If Pope Francis doesn’t fear a split in the Church, then I fear Pope Francis
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Well, I am. And I'm afraid of any Roman Pontiff who isn't afraid of splitting the universal Church.
Which means that, yes, I'm afraid of Pope Francis.
As we head into the Amazon Synod, there are numerous indications that the Pope and his allies will use the meeting to ram through another set of dramatic changes in Church teaching and discipline. He is willing to break with our fathers in faith; he is willing to break with his brothers. I fear that the Pope is determined to have his way, regardless of the cost to Church unity.
As I remarked recently, in the past few weeks we have seen disturbing signs of a new attitude at the highest echelons of the Vatican: a willingness to suppress and dismiss critics of the Pope without even a pretense of gentility. That aggressive approach — perhaps a bid to ensure "irreversible change" in the limited time available — was on display when the Pope replied to a question from Jason Horowitz of the New York Times, about the criticism the Pope has encountered from American Catholics.
Horowitz introduced the question of schism, asking if it worried the Pontiff. But he did not suggest that it was an imminent threat. He acknowledged that some American Catholics are "very critical," but he pointed out to the Pope that it was "some of your closest allies who have spoken of a plot against you." Thus the Times reporter traced the current discussion of schism to its proper source. It is not the Pope's critics who are suggesting a break; it is his allies who claim that any criticism — however mild, however respectful, however logical — is a threat to the Pope's authority and an assault on Church unity.
In his response to Horowitz, Pope Francis made it quite clear that he accepts his allies' analysis of the American scene. He accepts the preposterous reading of American affairs by his friend Father Antonio Spadaro, who sees American conservatism as the greatest threat to the papal agenda, and insists that "there is a campaign of disinformation against Pope Francis that links American and Russian interests." He welcomes the work of the French author Nicolas Seneze, who sees a conservative American plot against the Pope. He believes his advisers when they explain that all criticism of his statements and policies on doctrinal issues — on the Eucharist, on the indispensable role of Jesus Christ in salvation, on the indissolubility of marriage, on the male priesthood — is really a smokescreen, a pretext, because the critics are really interested only in advancing a conservative political agenda.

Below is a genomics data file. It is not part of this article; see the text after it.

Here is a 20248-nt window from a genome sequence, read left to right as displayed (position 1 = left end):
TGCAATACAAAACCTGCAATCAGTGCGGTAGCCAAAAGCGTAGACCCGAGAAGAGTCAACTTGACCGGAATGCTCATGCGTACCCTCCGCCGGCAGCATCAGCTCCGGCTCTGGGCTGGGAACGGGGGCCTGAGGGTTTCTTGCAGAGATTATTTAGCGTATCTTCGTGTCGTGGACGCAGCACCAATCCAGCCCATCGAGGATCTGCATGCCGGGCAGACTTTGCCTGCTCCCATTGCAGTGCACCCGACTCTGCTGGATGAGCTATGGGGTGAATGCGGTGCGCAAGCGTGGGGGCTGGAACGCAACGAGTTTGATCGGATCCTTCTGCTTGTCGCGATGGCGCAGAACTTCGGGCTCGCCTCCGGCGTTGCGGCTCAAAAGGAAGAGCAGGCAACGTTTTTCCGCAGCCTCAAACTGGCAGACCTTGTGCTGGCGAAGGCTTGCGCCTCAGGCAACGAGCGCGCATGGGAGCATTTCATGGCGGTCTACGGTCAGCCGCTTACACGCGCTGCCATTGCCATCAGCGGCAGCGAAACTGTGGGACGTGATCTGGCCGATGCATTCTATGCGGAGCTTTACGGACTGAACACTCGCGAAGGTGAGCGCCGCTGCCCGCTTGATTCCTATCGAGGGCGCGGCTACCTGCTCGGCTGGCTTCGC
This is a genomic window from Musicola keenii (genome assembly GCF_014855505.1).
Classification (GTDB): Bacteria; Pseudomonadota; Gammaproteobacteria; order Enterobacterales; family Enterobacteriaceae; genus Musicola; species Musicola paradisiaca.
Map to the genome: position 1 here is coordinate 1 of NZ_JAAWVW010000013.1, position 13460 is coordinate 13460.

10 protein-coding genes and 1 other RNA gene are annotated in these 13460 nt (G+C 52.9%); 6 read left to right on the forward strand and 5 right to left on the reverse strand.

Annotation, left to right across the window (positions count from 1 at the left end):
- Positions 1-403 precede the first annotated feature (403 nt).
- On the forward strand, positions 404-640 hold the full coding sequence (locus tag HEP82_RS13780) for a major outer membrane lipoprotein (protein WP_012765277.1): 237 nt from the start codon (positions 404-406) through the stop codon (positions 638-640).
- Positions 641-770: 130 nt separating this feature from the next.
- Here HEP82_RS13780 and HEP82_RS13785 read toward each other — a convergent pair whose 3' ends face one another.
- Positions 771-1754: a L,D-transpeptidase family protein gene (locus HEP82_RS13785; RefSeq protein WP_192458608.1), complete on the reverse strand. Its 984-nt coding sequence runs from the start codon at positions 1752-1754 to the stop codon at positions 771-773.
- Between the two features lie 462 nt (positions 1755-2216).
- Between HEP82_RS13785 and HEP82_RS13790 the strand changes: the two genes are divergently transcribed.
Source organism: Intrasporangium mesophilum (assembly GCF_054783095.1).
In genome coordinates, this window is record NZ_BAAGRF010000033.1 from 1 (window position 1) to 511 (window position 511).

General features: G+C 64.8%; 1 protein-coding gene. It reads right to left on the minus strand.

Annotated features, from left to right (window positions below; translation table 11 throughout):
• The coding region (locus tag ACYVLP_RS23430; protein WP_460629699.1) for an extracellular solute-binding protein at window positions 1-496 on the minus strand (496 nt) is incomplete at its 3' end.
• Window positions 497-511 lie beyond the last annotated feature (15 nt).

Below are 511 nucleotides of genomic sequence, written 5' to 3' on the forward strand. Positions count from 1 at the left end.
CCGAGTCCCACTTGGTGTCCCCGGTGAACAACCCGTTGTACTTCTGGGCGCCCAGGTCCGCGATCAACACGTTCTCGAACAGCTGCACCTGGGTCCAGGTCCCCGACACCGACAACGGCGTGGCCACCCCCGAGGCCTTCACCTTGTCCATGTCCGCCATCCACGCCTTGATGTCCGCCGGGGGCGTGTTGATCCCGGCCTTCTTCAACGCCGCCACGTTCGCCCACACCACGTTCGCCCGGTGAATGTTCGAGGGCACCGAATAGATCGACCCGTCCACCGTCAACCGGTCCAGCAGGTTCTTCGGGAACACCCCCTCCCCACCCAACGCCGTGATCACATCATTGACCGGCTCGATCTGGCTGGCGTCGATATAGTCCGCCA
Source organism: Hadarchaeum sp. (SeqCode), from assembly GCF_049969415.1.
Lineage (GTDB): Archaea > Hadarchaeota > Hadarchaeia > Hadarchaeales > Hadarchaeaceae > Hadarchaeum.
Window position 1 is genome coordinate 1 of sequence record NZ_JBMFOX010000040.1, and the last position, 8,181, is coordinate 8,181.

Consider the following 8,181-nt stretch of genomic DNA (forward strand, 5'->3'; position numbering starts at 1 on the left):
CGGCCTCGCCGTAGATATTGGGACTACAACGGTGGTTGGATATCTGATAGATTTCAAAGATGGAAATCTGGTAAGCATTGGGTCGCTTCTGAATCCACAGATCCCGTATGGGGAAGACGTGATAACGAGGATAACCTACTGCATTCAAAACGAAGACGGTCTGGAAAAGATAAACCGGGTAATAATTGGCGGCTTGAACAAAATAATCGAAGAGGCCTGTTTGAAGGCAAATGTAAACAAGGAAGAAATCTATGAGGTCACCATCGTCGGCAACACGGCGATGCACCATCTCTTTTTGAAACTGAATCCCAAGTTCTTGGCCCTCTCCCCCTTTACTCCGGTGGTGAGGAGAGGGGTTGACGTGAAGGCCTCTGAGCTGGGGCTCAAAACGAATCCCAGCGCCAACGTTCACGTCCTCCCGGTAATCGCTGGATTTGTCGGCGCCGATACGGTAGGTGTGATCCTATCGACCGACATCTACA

In his long, rambling statement, the Pope did not answer Horowitz's questions as to whether he had learned anything from his critics, or whether he had plans for further dialogue with them. Instead he offered a disjointed reflection on criticism, claiming that he always welcomes honest criticism and hinting that his American critics are hypocrites, advancing their own hidden agenda. The Pope's statement was so far removed from the reality of the situation that it is difficult to say whether it was marked by dishonesty or delusion — or perhaps both.
"First of all, criticism always helps, always," the Pope said. At the outset of his African voyage, a papal spokesman had said that Francis is "honored" by criticism. Now the Pope himself told Horowitz, "I always benefit from criticism" and "a fair criticism is always well received, at least by me." Really? Having covered Vatican affairs throughout this pontificate, I cannot recall a single instance in which Pope Francis made a gracious public response to any critic, on any topic. But I can easily recall dozens of occasions on which he lashed out as his critics — characterizing them as Pharisees and hypocrites, "doctors of the law," rigid and uncharitable.
"To criticize without wanting to hear a response and without getting into dialogue is not to have the good of the Church at heart," the Pope continued. But it is he who refused to respond to his most famous critics, the four cardinals who submitted the dubia. Four princes of the Church raised probing questions on vital doctrinal issues, and he declined to answer them. When Archbishop Vigano launched his scathing denunciation of the Pontiff, Francis promised that he would offer "not one word" in reply — although he did impugn the archbishop's character. When American bishops demanded an explanation of the Vatican's involvement in the McCarrick scandal, the Pope promised a full accounting — but a year later, no such accounting has emerged. When Cardinal Müller expressed concerns about papal statements, the Pope abruptly dismissed him from his role as the Vatican's top doctrinal watchdog; more recently he has dismissed the German cardinal as "like a child."
These are not the words nor the actions of a leader who welcomes honest criticisms. They are telltale signs of a willingness to ride roughshod over critics. And since they come from a Pontiff who has simultaneously shown a willingness to believe that powerful American forces are plotting against him, we can probably expect to see further signs of papal hostility later this year, as the bishops of the United States make their ad limina visits to Rome.
As he wrapped up his astonishing statement, Pope Francis finally voiced some sympathy for his critics, because "they are going through a tough time," and closed by saying, "we must accompany them gently." A tough time, yes; that is an understatement. But how can we really believe that the Pope plans to accompany us gently — that he does not indeed plan to continue ignoring our concerns, questioning our motives, denouncing our beliefs?
Pope Francis is not afraid of a split in the Church. I am. That's why I'm afraid of this Pope.
Published with permission from CatholicCulture.org.